Dozens of caimans are on the verge of death because of a harsh drought that has hit a wide desert zone of Paraguay known as the Chaco Boreal.

Owners of the area's San Jorge Hacienda have tried to rescue the adult and newborn yacare caimans by drilling 18 wells to collect water that is then transported to reservoirs normally used for cattle. During a recent visit, Associated Press journalists found two dead caimans in the area and several others agonizing in the mud. The yacare caiman is found in central South American, including the rivers of Paraguay.

The caimans were seen about a few miles outside of Fortin General Diaz, a small community with army barracks near the Pilcomayo River, which is born in the Andean foothills in Bolivia and serves as a natural border between Argentina and Paraguay.

The small fort for which the community is named for is about 310 miles west of the capital Asuncion and can only be reached by land by driving on an unpaved road. The waters from the Pilcomayo river stopped reaching this area after a massive flood earlier this year changed its course to Argentine territories. The entry point of the river into Paraguay remains blocked with sediment.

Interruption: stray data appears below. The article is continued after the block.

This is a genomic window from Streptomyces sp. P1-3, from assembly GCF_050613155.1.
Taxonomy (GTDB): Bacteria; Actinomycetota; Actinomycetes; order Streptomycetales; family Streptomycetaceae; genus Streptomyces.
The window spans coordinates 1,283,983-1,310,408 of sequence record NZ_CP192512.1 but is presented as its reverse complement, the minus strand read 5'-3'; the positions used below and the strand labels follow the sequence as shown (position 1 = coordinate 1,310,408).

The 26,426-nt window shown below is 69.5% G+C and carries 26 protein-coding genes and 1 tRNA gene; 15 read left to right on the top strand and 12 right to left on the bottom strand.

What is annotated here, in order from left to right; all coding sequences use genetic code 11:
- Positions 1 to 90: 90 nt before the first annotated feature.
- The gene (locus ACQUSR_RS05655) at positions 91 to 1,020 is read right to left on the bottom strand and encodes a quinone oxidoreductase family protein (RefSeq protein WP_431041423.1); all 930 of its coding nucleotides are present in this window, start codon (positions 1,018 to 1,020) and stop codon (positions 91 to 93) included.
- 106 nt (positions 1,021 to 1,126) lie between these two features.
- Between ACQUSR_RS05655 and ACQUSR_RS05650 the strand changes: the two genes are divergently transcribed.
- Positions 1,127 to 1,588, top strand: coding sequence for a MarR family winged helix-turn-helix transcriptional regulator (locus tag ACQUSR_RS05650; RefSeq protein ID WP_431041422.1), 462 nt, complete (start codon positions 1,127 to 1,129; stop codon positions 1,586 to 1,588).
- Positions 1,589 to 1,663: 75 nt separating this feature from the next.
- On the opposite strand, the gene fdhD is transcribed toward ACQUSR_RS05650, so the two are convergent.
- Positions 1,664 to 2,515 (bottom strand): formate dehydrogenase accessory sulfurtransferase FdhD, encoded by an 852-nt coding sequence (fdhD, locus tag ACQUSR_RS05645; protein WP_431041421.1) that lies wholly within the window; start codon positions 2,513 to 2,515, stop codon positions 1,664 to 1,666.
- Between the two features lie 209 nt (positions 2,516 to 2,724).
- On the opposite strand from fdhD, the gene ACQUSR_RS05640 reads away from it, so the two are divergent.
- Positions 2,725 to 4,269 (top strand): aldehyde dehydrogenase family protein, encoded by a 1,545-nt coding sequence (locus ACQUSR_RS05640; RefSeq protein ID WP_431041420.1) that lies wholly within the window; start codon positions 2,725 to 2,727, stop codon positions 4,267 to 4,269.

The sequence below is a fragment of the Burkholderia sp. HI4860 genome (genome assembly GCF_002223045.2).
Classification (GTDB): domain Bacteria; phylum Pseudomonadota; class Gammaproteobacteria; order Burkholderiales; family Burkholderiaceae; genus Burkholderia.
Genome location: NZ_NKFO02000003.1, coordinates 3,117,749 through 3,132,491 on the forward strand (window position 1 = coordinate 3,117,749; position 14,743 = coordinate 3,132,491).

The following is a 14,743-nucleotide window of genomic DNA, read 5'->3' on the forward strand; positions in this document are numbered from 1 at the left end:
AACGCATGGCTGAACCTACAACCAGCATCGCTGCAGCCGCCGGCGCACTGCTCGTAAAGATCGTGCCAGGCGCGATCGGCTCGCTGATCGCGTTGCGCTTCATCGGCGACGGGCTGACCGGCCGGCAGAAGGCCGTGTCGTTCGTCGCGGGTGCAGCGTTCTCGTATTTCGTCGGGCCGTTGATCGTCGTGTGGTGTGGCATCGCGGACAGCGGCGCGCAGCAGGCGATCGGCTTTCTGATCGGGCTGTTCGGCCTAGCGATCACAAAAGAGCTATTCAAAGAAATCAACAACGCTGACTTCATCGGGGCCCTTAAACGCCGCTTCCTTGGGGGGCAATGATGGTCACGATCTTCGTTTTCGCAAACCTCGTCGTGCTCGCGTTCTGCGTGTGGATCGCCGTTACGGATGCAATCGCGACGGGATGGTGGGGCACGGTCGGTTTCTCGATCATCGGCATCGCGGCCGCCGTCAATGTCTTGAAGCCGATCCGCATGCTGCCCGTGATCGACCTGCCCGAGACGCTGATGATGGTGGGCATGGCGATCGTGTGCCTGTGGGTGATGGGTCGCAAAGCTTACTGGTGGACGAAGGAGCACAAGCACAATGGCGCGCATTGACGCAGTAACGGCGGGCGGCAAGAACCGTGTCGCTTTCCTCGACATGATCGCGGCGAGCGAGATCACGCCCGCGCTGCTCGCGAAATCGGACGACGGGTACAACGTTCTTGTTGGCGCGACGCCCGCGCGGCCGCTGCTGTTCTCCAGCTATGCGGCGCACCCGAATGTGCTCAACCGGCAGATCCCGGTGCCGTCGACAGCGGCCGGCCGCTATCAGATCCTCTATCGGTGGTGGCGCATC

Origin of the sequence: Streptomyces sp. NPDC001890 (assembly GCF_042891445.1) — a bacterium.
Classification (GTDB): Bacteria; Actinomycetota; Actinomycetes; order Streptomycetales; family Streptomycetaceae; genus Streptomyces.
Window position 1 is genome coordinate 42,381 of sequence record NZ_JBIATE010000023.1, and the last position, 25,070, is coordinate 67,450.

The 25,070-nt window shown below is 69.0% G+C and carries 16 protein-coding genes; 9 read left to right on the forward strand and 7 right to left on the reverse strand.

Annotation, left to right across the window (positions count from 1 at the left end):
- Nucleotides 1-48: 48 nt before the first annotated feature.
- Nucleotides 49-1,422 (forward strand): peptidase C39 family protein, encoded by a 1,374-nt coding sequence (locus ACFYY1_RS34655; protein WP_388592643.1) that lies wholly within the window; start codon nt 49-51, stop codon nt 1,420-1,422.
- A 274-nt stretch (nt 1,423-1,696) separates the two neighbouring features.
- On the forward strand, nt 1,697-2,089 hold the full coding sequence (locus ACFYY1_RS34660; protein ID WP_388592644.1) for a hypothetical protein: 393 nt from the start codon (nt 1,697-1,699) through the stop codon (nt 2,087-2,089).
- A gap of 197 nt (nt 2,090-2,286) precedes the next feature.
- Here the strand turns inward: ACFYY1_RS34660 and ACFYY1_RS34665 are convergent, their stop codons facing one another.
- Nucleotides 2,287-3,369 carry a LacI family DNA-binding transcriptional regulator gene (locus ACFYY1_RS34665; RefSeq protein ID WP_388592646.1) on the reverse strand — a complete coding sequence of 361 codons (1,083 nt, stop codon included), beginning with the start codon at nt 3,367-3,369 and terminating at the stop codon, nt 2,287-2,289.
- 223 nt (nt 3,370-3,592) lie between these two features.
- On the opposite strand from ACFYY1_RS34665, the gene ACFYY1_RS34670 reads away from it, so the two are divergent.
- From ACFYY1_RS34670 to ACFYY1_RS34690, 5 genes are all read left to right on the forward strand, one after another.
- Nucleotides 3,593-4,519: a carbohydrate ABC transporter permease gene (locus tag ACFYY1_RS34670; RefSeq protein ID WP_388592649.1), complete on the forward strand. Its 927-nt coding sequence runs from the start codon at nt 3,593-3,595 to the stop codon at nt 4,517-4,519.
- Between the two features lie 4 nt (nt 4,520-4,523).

"Everyone is demanding a final solution but there's no end in sight to this problem because the river goes where it wants to go," said Edwin Paul, a governor of the affected state of Boqueron. He added that wild animals such as capybaras, as well as the yacare caimans and other reptiles, continue to suffer during the drought.

The government of Argentina's Formosa province has been working to unclog the mouth of the river, which only receives abundant water twice a year through the melting of ice from the Andes.

Alcides Gonzalez, manager of a large farm in the area, said workers have relocated livestock to give the caimans a larger space to survive. Gonzalez said that some Mennonite communities living nearby have offered to donate food for the caimans.

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